How to Profit from Stock Splits

There are two different kinds of stock splits: a normal stock split and a reverse stock split. A normal stock split is where a share of stock is divided into more shares of stock, all with a value proportionally less. For example, if you owned a share of stock worth $50 and it split two for one, you would now own two shares of stock worth $25 each. The other kind of stock split is a reverse stock split, where the amount of shares you own are made into bigger shares and worth more per share. In this case, if you owned 2 shares of stock worth $20 each and a 2-1 reverse stock split was done, you would now own one share of stock worth $40.

How Stock Splits Occur

Stock splits can be done at any ratio, not just two for one. Many times, you'll see a stock split three for two, where you'll receive one additional share for each two you own, but they'll be worth 66% of the original price. Sometimes you'll see stock splits occur at rates even as high as 10-1 on hot stocks, which would bring a stock's value from $100 to $10 each.

The Market Favors Some Splits

Regular stock splits are well perceived by the stock market because they show that the company is poised for growth and making shares available to any budget. The price of a stock almost always rallies after a stock split because more people are willing to buy a share of stock at $50 than they are at $500. The larger the split, the bigger the gains that follow. Stocks that regularly split are a favorite among long term investors, who can slowly build a bigger position as a stock splits over and over. Stock splits keep a stock cheap and always prove to bump up a share of stock after the split occurs.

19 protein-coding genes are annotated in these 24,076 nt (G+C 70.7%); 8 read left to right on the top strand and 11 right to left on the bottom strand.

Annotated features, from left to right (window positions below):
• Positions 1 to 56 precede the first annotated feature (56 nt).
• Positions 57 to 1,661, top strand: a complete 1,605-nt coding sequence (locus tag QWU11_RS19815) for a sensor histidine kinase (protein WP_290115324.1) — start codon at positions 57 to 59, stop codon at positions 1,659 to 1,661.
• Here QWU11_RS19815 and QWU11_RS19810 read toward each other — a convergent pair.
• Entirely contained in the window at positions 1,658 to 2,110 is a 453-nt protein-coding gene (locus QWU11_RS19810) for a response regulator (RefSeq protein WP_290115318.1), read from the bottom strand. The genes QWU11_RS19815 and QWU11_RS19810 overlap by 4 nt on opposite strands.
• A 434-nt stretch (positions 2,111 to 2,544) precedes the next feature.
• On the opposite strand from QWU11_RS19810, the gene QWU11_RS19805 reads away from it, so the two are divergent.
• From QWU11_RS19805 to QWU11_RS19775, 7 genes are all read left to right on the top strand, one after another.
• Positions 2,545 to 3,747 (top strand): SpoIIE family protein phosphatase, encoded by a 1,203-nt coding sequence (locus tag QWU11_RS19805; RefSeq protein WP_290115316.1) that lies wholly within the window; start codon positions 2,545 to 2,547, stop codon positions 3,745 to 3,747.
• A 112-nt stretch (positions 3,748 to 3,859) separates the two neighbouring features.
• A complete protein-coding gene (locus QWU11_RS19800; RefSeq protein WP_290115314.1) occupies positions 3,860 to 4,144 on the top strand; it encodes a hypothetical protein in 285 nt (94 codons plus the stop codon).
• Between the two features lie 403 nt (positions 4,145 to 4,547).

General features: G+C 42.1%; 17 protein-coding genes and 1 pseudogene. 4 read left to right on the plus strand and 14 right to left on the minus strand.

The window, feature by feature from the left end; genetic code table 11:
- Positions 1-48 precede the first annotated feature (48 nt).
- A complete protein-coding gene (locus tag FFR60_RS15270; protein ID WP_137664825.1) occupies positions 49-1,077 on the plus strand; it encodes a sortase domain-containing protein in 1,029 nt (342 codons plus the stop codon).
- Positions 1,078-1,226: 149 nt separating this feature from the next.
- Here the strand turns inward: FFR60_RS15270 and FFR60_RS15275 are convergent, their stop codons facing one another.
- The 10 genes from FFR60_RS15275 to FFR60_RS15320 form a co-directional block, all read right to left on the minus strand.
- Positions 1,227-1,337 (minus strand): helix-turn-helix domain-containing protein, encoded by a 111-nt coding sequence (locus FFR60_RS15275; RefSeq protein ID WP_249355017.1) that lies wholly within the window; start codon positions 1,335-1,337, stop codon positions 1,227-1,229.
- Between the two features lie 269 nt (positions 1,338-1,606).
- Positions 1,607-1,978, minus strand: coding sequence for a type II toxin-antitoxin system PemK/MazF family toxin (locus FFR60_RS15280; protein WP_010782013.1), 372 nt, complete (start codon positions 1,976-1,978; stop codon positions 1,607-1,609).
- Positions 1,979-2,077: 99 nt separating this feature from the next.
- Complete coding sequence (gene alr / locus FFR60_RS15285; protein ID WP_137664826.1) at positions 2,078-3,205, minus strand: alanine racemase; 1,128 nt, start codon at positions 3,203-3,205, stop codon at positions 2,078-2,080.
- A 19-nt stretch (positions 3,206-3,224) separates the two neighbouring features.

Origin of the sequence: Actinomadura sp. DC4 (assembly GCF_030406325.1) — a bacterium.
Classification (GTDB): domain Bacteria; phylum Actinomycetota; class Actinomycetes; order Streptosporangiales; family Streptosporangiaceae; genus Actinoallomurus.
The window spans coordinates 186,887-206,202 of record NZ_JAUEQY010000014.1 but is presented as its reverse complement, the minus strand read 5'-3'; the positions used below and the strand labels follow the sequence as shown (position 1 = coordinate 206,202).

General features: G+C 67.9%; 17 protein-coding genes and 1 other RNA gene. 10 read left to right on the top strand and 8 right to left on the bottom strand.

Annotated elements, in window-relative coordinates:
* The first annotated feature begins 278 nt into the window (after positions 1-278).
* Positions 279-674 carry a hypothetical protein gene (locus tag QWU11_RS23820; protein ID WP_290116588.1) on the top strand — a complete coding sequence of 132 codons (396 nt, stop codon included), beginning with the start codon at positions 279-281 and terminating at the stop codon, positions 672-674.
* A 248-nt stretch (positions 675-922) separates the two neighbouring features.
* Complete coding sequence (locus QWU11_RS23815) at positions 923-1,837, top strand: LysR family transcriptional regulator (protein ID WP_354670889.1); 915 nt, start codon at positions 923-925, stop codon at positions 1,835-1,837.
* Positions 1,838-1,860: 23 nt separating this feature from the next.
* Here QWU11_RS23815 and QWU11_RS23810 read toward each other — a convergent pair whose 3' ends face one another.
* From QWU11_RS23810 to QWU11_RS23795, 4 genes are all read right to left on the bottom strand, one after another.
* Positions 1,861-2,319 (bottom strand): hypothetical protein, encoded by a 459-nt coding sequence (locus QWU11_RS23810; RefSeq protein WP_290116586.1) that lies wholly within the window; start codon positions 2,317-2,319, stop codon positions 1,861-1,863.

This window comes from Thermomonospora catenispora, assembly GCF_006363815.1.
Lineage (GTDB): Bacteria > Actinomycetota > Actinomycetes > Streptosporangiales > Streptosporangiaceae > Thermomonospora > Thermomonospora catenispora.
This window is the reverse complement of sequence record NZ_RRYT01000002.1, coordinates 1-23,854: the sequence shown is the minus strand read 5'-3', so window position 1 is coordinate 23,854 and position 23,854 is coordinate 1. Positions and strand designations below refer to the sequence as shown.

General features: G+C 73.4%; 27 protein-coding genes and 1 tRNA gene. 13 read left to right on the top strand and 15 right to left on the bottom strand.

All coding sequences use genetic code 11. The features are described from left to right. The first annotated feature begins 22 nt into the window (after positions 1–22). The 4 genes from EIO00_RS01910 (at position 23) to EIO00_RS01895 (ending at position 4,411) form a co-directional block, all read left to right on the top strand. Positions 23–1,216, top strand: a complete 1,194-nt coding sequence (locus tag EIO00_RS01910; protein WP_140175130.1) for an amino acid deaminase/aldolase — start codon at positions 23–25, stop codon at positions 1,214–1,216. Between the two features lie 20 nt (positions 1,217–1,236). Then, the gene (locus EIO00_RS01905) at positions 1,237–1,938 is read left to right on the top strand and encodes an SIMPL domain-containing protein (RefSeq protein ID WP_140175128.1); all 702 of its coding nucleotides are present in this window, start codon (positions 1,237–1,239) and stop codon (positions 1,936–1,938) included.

Reverse Splits are Hated by the Market

Reverse splits are absolutely hated by the market because they show weakness. There really is no reason to do a reverse split unless the corporation is trying to reduce shareholders, or has to keep its stock price up to avoid delisting. The major stock markets only carry stocks that trade with a share value of a certain amount. The New York Stock Exchange and the NASDAQ only accept stocks that trade for a value greater than $1 per share. If a stock falls below $1, it must quickly climb back over $1 per share or be delisted from the stock exchange after a long period of time under $1 per share.

Many corporations will then do a reverse stock split to pump the price back up to $1 per share, if the stock trades at $.25 per share, a four to one reverse stock split will be completed to bump the price to $1 per share. Traders will likely hop onto the news as a bad sign and start selling off the stock again. For whatever reason, the stock market is never kind to stocks that do a reverse stock split.

Keeping a close eye out for potential stock splits can help you grow your portfolio positions, but should a sign of a reverse stock split surface, you may want to consider selling your shares, as the prices will most likely suffer once the reverse split occurs.